Academic Research: How Free Should it Be?

Academic Research: How Free Should it Be?

10 Apr 2018, 16:00 - 17:00

The Faculty

What tension does free content place on the sustainability of academic publishing and what are the possible solutions to those tensions? There are many good reasons why academic research should be freely available for anyone to read and re-use. Today there are several ways in which content is made free and in the future perhaps all content will be free, at least in some form. This session will discuss how researchers, funders and other organisations are forging a world in which academic content is increasingly free to readers. We will also explore how publishers are or could adapt to the various challenges and opportunities that this presents.


  • Matthew Day


    Head of Open and Data Publishing

    Cambridge University Press

    Matthew Day is the Head of Open and Data Publishing, Cambridge University Press. Matthew has worked in publishing for over 20 years, starting with...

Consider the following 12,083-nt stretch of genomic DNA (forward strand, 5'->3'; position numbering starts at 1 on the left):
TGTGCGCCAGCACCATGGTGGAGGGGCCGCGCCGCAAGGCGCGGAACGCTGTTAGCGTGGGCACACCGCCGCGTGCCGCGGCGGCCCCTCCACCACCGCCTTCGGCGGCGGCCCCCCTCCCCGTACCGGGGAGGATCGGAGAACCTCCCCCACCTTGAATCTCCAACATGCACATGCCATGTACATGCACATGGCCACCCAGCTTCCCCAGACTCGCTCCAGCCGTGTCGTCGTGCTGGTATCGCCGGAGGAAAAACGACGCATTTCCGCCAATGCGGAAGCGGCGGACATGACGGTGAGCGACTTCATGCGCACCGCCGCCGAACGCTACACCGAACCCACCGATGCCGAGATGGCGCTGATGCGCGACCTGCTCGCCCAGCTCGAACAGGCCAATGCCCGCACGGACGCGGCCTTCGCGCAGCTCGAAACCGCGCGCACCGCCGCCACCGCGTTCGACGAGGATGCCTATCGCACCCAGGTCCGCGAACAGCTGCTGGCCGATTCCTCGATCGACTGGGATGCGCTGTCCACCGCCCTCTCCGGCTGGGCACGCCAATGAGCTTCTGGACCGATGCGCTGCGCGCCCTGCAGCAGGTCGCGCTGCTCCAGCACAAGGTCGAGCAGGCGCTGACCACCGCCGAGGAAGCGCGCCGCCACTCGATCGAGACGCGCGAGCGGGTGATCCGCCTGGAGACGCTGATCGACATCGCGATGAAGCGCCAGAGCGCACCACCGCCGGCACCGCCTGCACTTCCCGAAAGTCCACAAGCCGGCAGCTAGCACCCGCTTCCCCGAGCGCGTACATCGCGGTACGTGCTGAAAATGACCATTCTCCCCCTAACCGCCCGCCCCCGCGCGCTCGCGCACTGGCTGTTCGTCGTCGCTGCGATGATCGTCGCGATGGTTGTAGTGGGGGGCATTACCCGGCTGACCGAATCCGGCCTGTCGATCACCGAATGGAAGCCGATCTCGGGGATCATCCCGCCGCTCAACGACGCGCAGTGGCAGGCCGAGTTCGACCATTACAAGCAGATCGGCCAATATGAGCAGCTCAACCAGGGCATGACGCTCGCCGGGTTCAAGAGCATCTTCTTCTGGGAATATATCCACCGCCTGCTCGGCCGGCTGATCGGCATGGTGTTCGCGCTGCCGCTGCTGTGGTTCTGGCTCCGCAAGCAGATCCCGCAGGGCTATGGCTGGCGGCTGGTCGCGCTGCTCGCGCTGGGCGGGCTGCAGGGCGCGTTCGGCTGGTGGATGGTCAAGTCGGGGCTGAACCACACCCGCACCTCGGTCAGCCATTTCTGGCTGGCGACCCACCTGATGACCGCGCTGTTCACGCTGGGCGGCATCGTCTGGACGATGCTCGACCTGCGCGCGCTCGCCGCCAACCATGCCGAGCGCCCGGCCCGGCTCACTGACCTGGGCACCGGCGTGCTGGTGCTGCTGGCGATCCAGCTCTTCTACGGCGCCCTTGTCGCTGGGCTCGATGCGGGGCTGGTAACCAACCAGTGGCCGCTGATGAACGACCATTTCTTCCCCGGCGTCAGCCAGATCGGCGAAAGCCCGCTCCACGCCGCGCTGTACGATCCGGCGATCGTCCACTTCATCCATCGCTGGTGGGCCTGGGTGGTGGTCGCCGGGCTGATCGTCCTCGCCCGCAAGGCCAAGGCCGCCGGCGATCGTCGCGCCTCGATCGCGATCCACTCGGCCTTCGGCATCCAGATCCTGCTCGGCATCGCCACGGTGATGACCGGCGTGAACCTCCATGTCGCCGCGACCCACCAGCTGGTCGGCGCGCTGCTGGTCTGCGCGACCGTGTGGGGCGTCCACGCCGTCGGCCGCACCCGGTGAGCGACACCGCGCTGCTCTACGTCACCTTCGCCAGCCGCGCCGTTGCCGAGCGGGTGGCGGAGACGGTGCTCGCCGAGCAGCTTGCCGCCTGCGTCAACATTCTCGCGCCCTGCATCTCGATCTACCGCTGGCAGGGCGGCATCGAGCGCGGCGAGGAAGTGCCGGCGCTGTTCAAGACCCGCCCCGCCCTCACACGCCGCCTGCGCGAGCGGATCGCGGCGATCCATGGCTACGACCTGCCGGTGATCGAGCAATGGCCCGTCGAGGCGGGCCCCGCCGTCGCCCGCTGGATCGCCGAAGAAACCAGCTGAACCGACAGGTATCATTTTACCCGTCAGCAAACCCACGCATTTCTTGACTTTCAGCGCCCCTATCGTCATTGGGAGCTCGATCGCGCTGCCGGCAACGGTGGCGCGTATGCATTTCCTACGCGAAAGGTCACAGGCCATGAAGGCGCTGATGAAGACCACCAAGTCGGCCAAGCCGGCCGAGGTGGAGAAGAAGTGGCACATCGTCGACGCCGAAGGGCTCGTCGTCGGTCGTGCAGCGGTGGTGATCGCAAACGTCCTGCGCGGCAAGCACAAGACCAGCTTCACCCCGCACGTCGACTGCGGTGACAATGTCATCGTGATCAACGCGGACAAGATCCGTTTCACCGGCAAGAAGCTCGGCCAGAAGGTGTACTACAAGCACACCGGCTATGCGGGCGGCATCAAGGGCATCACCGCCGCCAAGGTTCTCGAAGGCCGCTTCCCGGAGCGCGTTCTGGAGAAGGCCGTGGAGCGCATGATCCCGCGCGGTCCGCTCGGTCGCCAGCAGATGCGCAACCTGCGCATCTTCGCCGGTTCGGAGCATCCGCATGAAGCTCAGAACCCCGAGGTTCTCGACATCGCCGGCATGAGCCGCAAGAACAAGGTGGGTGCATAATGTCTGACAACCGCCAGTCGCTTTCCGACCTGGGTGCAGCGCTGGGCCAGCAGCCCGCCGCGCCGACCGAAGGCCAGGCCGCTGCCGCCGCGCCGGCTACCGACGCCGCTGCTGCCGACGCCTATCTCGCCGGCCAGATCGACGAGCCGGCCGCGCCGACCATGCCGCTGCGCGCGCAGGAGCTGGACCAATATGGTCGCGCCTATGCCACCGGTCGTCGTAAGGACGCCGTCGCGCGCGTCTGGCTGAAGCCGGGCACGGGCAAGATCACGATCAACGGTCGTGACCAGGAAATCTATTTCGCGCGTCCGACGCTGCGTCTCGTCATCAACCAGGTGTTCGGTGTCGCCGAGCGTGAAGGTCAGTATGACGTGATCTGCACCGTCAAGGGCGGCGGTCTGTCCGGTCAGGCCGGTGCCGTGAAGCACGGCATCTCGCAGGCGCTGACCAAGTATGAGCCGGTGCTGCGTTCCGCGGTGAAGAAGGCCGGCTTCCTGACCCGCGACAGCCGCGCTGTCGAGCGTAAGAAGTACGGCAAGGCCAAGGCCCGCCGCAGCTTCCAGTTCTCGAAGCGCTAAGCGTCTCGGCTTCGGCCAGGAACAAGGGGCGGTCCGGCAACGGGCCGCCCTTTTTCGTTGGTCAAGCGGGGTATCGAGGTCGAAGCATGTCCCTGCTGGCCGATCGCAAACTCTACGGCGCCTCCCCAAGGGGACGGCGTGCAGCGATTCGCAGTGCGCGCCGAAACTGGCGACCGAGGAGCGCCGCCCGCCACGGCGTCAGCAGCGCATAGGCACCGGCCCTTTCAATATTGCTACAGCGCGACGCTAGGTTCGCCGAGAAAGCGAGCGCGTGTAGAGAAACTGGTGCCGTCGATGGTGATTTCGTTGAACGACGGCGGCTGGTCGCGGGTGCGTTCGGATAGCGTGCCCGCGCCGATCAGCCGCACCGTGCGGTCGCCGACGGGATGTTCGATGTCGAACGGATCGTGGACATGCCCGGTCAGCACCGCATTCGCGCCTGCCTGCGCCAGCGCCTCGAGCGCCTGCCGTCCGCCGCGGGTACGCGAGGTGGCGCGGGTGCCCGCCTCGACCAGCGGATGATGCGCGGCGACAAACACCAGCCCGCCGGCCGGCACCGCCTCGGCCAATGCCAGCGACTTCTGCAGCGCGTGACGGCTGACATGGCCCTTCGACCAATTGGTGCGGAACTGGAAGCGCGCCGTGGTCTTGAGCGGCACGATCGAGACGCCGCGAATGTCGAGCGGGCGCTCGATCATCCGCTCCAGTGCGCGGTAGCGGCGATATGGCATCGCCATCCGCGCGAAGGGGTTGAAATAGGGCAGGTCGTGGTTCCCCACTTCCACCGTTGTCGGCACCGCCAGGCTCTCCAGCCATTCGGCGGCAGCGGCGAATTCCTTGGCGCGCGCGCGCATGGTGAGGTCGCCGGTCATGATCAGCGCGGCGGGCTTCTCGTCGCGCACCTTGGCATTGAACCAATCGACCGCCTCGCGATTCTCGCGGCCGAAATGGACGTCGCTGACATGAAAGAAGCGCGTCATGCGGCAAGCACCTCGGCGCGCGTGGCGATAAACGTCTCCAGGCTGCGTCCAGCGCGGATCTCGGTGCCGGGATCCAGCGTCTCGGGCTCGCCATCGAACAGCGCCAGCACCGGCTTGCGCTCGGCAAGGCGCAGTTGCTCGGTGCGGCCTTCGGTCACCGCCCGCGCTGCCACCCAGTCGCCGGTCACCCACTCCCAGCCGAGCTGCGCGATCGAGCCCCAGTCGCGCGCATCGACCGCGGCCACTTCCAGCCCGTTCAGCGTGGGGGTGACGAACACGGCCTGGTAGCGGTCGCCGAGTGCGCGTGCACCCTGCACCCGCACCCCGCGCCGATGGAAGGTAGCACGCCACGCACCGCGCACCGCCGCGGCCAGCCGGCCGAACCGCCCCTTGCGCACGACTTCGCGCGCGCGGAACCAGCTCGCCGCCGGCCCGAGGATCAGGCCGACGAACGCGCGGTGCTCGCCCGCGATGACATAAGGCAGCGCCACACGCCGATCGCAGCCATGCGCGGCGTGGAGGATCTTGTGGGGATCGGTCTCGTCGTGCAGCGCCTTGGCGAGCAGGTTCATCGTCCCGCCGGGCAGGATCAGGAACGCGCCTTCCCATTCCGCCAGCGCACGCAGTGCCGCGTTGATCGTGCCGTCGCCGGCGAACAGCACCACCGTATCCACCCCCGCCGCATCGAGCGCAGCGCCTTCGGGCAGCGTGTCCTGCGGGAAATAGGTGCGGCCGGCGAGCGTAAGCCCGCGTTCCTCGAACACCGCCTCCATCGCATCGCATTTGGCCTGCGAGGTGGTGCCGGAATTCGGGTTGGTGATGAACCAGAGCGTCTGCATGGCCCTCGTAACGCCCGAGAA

• Dr Danny Kingsley


    Deputy Director, Scholarly Communication and Research Services

    Cambridge University Library

    Dr Danny Kinglsey is Deputy Director, Scholarly Communication and Research Services at Cambridge University Library. Her role has responsibility for...

  • Andrew Sykes


    Marketing Director, Institutional and Retail

    Cambridge University Press

    Andrew Sykes is Institutional and Retail Marketing Director at Cambridge University Press. Leading a team based in Cambridge and New York, he is...

  • Michael Cresswell


    HE Innovations and Digital Development Manager

    Cambridge University Press

    Michael Cresswell leads the Innovation and Digital Development strand of Cambridge University Press' Higher Education publishing programme and is a...

  • Emma Wilson


    Director of Publishing, Journals and Databases

    Royal Society of Chemistry

    Emma has more than 15 years’ experience working in the scholarly publishing sector. She has worked for both commercial and not-for-profit publishers...

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